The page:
This week the activities will include ways to expand their vocabulary with words that describe colors, textures and spatial skills.  The weather looks like it will be cooler and wetter so the outside activity will be closer to home and will include options for indoor large motor ideas.

I hope you are finding ways to create fun memories during this challenging and uncharted time.

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We will continue our train week and add other forms of transportation.  Bear will be back from his trio to California. He will show the children the wings he received from the pilot. We will talk about the vehicles, trains and forms of transportation that Bear was on while in California.

Children love trains, cars, trucks, airplanes, tractors and most anything the “goes”.  Wheels are a part of these forms of transportation. We will be exploring the motion and function of wheels this week at school.

Literacy: (Circle Time and at home) We will discuss things that have wheels.  At home you can make a list of objects that have wheels. Have your child illustrate the objects or search for drawings or photographs of objects with wheels in magazines. 

Math (Blocks area and at home): Walk around the neighborhood or your home and count the number of wheels you see.  At school we will look at the vehicle wheels and have the children sort them by size. We will discuss where we see them in our community

Art (Creative): We will paint with paint rollers. The children will see that the rollers operate like wheels. 

Dramatic Play (Imagination): We will have several large cardboard boxes for children to use as cars, buses, or trains. 

Playdough Table (Fine Motor): Have the children play with clay using rolling cutters and rolling pins. Help the children understand how the cutters and rolling pins resemble wheels. 

Physical Health and Development (Circle Time): We will discuss how to be safe around vehicles with wheels. 

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We will have Train Week for two weeks merging it next week with Vehicle Week.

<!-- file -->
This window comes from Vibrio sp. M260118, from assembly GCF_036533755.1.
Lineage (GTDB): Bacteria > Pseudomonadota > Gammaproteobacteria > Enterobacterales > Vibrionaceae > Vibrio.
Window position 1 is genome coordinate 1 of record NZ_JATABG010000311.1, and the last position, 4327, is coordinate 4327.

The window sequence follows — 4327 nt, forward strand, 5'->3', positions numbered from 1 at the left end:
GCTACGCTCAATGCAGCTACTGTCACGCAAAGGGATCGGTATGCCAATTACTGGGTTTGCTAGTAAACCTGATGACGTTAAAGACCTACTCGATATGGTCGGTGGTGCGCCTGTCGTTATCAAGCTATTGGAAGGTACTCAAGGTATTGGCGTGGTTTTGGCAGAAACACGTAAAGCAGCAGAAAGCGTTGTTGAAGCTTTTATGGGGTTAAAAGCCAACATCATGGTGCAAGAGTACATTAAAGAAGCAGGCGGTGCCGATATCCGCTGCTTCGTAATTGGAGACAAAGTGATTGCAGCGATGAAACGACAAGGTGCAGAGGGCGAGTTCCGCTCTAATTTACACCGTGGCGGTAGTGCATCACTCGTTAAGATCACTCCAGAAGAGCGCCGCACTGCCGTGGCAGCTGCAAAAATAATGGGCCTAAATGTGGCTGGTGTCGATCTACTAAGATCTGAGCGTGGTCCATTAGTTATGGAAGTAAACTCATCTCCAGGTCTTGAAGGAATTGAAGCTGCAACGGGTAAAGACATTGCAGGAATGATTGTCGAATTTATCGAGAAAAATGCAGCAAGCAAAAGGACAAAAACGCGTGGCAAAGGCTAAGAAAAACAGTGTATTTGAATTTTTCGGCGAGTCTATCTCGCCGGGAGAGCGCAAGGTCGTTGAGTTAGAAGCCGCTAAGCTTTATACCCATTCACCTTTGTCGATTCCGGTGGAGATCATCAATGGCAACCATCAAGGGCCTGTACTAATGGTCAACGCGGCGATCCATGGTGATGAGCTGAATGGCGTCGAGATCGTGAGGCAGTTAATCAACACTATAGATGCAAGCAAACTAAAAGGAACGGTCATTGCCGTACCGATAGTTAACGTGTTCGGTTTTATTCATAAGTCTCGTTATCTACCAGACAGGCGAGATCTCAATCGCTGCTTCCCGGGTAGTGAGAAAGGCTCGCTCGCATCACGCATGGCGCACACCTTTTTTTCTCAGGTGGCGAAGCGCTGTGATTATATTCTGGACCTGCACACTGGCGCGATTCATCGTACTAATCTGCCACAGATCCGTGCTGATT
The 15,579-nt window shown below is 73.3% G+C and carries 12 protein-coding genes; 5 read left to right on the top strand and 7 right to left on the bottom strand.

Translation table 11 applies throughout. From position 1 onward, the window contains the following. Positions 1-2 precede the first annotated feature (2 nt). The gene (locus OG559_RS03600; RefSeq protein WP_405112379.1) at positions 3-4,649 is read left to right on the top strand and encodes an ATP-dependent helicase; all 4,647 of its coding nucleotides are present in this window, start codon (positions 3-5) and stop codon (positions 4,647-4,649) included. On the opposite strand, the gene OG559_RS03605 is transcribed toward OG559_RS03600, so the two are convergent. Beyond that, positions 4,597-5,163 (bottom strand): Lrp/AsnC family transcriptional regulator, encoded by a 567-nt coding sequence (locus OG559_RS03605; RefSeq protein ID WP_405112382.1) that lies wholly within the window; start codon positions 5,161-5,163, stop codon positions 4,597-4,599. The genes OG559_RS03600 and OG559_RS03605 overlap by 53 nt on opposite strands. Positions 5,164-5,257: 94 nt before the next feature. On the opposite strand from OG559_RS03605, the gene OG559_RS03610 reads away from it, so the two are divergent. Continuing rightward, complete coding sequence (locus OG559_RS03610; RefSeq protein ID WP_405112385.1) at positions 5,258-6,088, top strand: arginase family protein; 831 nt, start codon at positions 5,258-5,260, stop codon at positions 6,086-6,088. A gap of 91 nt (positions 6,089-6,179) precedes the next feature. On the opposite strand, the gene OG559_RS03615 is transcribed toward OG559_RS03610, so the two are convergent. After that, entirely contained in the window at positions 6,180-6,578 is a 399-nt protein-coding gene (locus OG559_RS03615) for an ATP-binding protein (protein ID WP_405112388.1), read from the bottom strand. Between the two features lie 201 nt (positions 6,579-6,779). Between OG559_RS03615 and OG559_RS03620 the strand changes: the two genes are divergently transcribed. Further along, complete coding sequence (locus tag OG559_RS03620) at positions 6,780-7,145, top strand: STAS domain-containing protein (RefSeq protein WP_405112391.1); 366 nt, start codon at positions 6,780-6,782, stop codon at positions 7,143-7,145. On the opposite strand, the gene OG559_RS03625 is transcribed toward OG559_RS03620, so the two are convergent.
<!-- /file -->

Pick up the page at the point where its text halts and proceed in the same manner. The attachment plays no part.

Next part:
This week in the art area we will painting with vehicles and make our own trains.  While the pain with the vehicles we will be using words that describe motion, texture, size while watching the cause and effect of paint on the wheels of the vehicles. The children will be using shapes to build their own trains.  The art activity will be using Math skills.  The ‘train pieces’ will be circles, triangles, rectangles and squares. As you discuss different shapes you will be adding to your child’s vocabulary. You can help your child with the names of shapes in their home environment – a door is a rectangle, the dinner plate is a circle, the window is a square, a stop sign is a octagon, etc.  They can recognize and compare 2-dimensional and 3-dimensionalshapes as they compare the 2-dimensial train they make at the art table with the 3-dimensional wooden trains in the blocks area and with the 2-dimensional train puzzles at table toys.  As the children learn about shapes we will encourage them to create and take apart shapes– make a square from 2 triangles.  At the playdough table you can encourage the children to create new shapes, cut the ball in half, roll the snake into a circle as they experiment with the playdough.  Using words such as turn (rotation), flip (refection), slide (translation) teach spatial visualization that will later be used in geometry.  Using these terms with toys – “turn your Teddy Bear over” – will then be used with directions for shapes – “turn the triangle shaped piece so it fits inside the puzzle”.  At Circle Time we will continue to use words to expand their spatial orientationvocabulary.  Above, below, in front, behind, over, underare positional words that allows children to understand where things are in their world.  The spoon is beside your bowl, you are under the table, a bird is flying over the house are all sentences that teach spatial orientation. As we read Freight Train this week I will use positional words as I describe where the train is going.  You can use words to help your child develop a stronger math oriented vocabulary this week as you describe their world using descriptive vocabulary words that describe shape, size, and placement.